By Daniel Kay Hertz
In the years after World War II, a movement began to bring the middle class back from the Chicago suburbs to the Lincoln Park neighborhood on the city's North Side. In place of the old, poorly maintained apartments and dense streetscapes of taverns and butchers, “rehabbers” imagined a new kind of neighborhood―a renovated, modern community that held on to the convenience, diversity, and character of a historic urban quarter, but also enjoyed the prosperity and privileges of a new subdivision. But as the old buildings came down, cheap studios were combined to create ever more spacious, luxurious homes. Property values rose swiftly, and the people who were evicted to make room for progress began to assert their own ideas about the future of Lincoln Park. Over the course of the 1960s, divisions within the community deepened. Letters and picket lines gave way to increasingly violent strikes and counterstrikes as each camp tried to settle the same existential questions that beguile so many cities today: Who is this neighborhood for? And who gets to decide?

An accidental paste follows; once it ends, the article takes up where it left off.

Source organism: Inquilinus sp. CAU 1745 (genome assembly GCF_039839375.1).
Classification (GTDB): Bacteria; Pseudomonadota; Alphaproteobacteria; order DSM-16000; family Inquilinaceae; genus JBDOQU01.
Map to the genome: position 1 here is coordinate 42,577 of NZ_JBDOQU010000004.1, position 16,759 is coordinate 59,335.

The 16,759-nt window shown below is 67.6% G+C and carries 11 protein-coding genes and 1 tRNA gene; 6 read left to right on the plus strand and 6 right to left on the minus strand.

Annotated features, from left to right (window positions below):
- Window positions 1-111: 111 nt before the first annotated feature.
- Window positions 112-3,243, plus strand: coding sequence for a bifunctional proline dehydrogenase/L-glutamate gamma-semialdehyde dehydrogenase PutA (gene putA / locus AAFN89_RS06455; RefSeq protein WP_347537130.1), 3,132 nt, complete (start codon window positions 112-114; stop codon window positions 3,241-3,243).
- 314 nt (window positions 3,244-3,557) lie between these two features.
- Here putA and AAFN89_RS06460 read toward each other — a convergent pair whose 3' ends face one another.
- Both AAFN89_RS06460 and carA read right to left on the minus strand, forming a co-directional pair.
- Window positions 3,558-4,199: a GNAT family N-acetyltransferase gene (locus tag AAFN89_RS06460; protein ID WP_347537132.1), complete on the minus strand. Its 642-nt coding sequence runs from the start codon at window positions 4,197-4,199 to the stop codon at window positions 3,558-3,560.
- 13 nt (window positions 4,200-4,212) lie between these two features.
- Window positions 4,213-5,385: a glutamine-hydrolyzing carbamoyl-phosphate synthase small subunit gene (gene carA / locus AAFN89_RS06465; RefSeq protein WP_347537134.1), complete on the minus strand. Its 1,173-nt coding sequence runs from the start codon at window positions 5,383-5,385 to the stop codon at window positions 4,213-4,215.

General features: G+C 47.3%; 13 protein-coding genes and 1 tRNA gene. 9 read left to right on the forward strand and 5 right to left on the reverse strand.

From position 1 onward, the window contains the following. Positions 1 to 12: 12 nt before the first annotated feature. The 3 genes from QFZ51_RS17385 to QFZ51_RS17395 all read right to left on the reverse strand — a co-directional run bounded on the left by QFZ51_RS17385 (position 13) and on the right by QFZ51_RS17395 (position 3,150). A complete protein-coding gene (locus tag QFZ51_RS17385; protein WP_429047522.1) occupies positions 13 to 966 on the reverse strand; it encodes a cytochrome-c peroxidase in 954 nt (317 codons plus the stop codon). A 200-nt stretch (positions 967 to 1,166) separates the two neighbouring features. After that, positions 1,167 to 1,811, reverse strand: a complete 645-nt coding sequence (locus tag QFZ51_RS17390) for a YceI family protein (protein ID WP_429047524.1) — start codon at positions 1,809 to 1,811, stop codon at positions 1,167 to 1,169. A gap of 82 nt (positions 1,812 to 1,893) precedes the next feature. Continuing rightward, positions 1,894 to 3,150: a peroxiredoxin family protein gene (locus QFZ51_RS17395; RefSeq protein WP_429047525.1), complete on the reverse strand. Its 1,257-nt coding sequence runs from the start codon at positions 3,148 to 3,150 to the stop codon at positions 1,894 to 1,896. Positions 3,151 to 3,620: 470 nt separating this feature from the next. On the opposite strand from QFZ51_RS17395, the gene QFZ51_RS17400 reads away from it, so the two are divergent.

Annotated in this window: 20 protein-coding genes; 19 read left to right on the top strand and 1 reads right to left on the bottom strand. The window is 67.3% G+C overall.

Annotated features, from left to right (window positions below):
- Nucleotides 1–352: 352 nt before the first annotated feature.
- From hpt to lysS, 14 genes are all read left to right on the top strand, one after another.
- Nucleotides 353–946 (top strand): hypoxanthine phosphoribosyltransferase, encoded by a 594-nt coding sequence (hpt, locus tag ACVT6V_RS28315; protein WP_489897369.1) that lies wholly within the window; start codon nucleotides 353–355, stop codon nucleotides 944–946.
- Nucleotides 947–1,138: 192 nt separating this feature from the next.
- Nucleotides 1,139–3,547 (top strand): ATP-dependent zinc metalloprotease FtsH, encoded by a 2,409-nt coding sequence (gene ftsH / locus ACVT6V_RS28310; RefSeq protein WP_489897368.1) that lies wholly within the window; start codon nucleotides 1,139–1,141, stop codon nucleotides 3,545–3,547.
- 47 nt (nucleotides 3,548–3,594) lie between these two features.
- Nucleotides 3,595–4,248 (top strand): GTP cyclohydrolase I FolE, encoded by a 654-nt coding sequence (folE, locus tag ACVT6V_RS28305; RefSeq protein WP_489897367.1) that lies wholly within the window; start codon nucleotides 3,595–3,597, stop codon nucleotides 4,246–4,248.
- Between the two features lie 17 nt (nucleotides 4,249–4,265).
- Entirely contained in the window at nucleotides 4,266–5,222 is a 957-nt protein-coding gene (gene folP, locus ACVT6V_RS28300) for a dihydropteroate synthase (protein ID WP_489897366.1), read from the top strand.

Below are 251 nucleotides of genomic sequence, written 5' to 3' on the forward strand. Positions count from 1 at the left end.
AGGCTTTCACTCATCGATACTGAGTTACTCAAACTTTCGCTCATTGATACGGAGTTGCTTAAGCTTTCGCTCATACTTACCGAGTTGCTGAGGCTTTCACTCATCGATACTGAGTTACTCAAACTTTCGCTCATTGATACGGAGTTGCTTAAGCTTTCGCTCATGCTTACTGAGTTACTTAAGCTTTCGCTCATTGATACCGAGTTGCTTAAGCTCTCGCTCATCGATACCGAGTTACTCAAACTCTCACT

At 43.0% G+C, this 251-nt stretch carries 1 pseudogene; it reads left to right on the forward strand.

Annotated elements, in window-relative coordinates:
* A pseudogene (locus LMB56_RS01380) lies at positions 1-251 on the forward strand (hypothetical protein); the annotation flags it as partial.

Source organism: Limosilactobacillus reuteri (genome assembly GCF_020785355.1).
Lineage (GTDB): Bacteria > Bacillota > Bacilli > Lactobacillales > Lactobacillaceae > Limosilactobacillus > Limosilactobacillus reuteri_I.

Praise for The Battle of Lincoln Park:
"A brief, cogent analysis of gentrification in Chicago ... an incisive and useful narrative on the puzzle of urban development."-- Kirkus Reviews
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Distributed by Publishers Group West
Daniel Kay Hertz is a Senior Policy Analyst at the Chicago-based Center for Tax and Budget Accountability, and writes about urban issues here and in several other publications, including City Observatory.
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